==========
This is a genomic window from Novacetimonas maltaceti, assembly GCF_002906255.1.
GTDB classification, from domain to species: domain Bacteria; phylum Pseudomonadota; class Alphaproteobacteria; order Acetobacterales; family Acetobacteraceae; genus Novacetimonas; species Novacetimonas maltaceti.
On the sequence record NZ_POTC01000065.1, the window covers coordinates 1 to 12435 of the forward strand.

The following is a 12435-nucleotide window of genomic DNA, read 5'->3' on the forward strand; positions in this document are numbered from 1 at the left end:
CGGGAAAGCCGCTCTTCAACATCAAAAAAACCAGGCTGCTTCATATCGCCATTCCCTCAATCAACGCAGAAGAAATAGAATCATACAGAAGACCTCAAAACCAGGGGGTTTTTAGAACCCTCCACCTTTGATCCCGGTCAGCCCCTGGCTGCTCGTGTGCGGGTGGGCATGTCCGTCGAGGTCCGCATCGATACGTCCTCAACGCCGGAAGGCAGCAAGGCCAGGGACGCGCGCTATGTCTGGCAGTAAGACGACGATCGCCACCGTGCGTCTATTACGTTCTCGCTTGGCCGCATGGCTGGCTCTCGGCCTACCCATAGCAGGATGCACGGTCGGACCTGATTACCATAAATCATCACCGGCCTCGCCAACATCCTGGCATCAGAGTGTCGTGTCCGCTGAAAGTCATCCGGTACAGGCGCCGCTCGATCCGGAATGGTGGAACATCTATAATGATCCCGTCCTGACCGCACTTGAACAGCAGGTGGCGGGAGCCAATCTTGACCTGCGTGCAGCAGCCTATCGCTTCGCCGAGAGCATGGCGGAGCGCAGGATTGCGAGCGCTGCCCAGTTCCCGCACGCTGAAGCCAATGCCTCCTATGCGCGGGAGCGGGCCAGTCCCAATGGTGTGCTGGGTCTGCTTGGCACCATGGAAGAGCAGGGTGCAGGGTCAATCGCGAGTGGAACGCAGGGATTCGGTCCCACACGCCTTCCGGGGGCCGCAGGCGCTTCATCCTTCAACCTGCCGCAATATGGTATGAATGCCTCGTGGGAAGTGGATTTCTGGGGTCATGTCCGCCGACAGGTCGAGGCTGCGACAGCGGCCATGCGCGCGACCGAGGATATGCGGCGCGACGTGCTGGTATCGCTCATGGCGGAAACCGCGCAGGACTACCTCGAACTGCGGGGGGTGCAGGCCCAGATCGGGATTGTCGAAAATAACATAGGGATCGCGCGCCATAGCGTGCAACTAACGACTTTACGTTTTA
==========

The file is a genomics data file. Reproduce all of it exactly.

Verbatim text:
This is a genomic window from Novacetimonas maltaceti, assembly GCF_002906255.1.
GTDB classification, from domain to species: domain Bacteria; phylum Pseudomonadota; class Alphaproteobacteria; order Acetobacterales; family Acetobacteraceae; genus Novacetimonas; species Novacetimonas maltaceti.
On the sequence record NZ_POTC01000065.1, the window covers coordinates 1 to 12435 of the forward strand.

The following is a 12435-nucleotide window of genomic DNA, read 5'->3' on the forward strand; positions in this document are numbered from 1 at the left end:
CGGGAAAGCCGCTCTTCAACATCAAAAAAACCAGGCTGCTTCATATCGCCATTCCCTCAATCAACGCAGAAGAAATAGAATCATACAGAAGACCTCAAAACCAGGGGGTTTTTAGAACCCTCCACCTTTGATCCCGGTCAGCCCCTGGCTGCTCGTGTGCGGGTGGGCATGTCCGTCGAGGTCCGCATCGATACGTCCTCAACGCCGGAAGGCAGCAAGGCCAGGGACGCGCGCTATGTCTGGCAGTAAGACGACGATCGCCACCGTGCGTCTATTACGTTCTCGCTTGGCCGCATGGCTGGCTCTCGGCCTACCCATAGCAGGATGCACGGTCGGACCTGATTACCATAAATCATCACCGGCCTCGCCAACATCCTGGCATCAGAGTGTCGTGTCCGCTGAAAGTCATCCGGTACAGGCGCCGCTCGATCCGGAATGGTGGAACATCTATAATGATCCCGTCCTGACCGCACTTGAACAGCAGGTGGCGGGAGCCAATCTTGACCTGCGTGCAGCAGCCTATCGCTTCGCCGAGAGCATGGCGGAGCGCAGGATTGCGAGCGCTGCCCAGTTCCCGCACGCTGAAGCCAATGCCTCCTATGCGCGGGAGCGGGCCAGTCCCAATGGTGTGCTGGGTCTGCTTGGCACCATGGAAGAGCAGGGTGCAGGGTCAATCGCGAGTGGAACGCAGGGATTCGGTCCCACACGCCTTCCGGGGGCCGCAGGCGCTTCATCCTTCAACCTGCCGCAATATGGTATGAATGCCTCGTGGGAAGTGGATTTCTGGGGTCATGTCCGCCGACAGGTCGAGGCTGCGACAGCGGCCATGCGCGCGACCGAGGATATGCGGCGCGACGTGCTGGTATCGCTCATGGCGGAAACCGCGCAGGACTACCTCGAACTGCGGGGGGTGCAGGCCCAGATCGGGATTGTCGAAAATAACATAGGGATCGCGCGCCATAGCGTGCAACTAACGACTTTACGTTTTA